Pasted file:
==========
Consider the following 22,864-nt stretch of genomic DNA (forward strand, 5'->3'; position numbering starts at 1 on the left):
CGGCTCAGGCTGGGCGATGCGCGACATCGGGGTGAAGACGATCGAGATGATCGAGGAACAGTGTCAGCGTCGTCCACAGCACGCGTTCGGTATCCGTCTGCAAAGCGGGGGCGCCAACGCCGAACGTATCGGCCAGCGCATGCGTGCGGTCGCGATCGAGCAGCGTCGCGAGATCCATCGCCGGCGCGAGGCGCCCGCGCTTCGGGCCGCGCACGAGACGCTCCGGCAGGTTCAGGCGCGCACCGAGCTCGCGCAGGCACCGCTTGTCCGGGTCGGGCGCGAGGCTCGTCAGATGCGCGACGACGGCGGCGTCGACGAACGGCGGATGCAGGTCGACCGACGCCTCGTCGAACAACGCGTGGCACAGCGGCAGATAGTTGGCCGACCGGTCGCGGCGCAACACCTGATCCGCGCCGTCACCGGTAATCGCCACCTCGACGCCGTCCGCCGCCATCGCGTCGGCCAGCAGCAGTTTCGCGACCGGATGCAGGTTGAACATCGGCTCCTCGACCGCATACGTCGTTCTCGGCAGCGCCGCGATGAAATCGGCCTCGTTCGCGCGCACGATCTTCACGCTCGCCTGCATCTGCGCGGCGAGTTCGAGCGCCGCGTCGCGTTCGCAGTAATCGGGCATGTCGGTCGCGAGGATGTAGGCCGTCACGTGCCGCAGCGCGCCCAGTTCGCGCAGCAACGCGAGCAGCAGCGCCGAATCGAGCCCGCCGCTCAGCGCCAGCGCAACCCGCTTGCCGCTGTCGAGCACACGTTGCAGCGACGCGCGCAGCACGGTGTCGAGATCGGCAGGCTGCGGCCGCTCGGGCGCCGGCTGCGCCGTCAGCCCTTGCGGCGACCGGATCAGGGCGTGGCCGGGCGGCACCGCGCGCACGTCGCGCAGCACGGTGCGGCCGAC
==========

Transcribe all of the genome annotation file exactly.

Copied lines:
Consider the following 22,864-nt stretch of genomic DNA (forward strand, 5'->3'; position numbering starts at 1 on the left):
CGGCTCAGGCTGGGCGATGCGCGACATCGGGGTGAAGACGATCGAGATGATCGAGGAACAGTGTCAGCGTCGTCCACAGCACGCGTTCGGTATCCGTCTGCAAAGCGGGGGCGCCAACGCCGAACGTATCGGCCAGCGCATGCGTGCGGTCGCGATCGAGCAGCGTCGCGAGATCCATCGCCGGCGCGAGGCGCCCGCGCTTCGGGCCGCGCACGAGACGCTCCGGCAGGTTCAGGCGCGCACCGAGCTCGCGCAGGCACCGCTTGTCCGGGTCGGGCGCGAGGCTCGTCAGATGCGCGACGACGGCGGCGTCGACGAACGGCGGATGCAGGTCGACCGACGCCTCGTCGAACAACGCGTGGCACAGCGGCAGATAGTTGGCCGACCGGTCGCGGCGCAACACCTGATCCGCGCCGTCACCGGTAATCGCCACCTCGACGCCGTCCGCCGCCATCGCGTCGGCCAGCAGCAGTTTCGCGACCGGATGCAGGTTGAACATCGGCTCCTCGACCGCATACGTCGTTCTCGGCAGCGCCGCGATGAAATCGGCCTCGTTCGCGCGCACGATCTTCACGCTCGCCTGCATCTGCGCGGCGAGTTCGAGCGCCGCGTCGCGTTCGCAGTAATCGGGCATGTCGGTCGCGAGGATGTAGGCCGTCACGTGCCGCAGCGCGCCCAGTTCGCGCAGCAACGCGAGCAGCAGCGCCGAATCGAGCCCGCCGCTCAGCGCCAGCGCAACCCGCTTGCCGCTGTCGAGCACACGTTGCAGCGACGCGCGCAGCACGGTGTCGAGATCGGCAGGCTGCGGCCGCTCGGGCGCCGGCTGCGCCGTCAGCCCTTGCGGCGACCGGATCAGGGCGTGGCCGGGCGGCACCGCGCGCACGTCGCGCAGCACGGTGCGGCCGAC